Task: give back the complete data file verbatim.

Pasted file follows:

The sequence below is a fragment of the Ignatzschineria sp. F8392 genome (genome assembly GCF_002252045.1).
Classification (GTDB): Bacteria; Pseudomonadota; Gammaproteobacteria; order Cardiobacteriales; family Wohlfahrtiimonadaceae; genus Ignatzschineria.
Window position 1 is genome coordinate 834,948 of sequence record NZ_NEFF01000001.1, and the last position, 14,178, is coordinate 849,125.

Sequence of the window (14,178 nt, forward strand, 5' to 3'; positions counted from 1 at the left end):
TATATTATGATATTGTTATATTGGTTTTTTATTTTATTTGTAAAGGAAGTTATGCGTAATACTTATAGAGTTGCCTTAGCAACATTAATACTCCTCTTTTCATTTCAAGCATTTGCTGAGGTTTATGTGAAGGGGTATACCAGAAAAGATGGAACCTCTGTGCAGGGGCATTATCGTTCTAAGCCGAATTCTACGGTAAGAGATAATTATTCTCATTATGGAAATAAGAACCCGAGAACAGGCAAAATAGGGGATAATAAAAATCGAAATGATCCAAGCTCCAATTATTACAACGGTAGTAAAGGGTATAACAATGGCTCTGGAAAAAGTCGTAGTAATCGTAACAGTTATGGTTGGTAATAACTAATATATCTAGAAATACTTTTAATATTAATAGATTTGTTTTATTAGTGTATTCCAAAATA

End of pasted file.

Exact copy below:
The sequence below is a fragment of the Ignatzschineria sp. F8392 genome (genome assembly GCF_002252045.1).
Classification (GTDB): Bacteria; Pseudomonadota; Gammaproteobacteria; order Cardiobacteriales; family Wohlfahrtiimonadaceae; genus Ignatzschineria.
Window position 1 is genome coordinate 834,948 of sequence record NZ_NEFF01000001.1, and the last position, 14,178, is coordinate 849,125.

Sequence of the window (14,178 nt, forward strand, 5' to 3'; positions counted from 1 at the left end):
TATATTATGATATTGTTATATTGGTTTTTTATTTTATTTGTAAAGGAAGTTATGCGTAATACTTATAGAGTTGCCTTAGCAACATTAATACTCCTCTTTTCATTTCAAGCATTTGCTGAGGTTTATGTGAAGGGGTATACCAGAAAAGATGGAACCTCTGTGCAGGGGCATTATCGTTCTAAGCCGAATTCTACGGTAAGAGATAATTATTCTCATTATGGAAATAAGAACCCGAGAACAGGCAAAATAGGGGATAATAAAAATCGAAATGATCCAAGCTCCAATTATTACAACGGTAGTAAAGGGTATAACAATGGCTCTGGAAAAAGTCGTAGTAATCGTAACAGTTATGGTTGGTAATAACTAATATATCTAGAAATACTTTTAATATTAATAGATTTGTTTTATTAGTGTATTCCAAAATA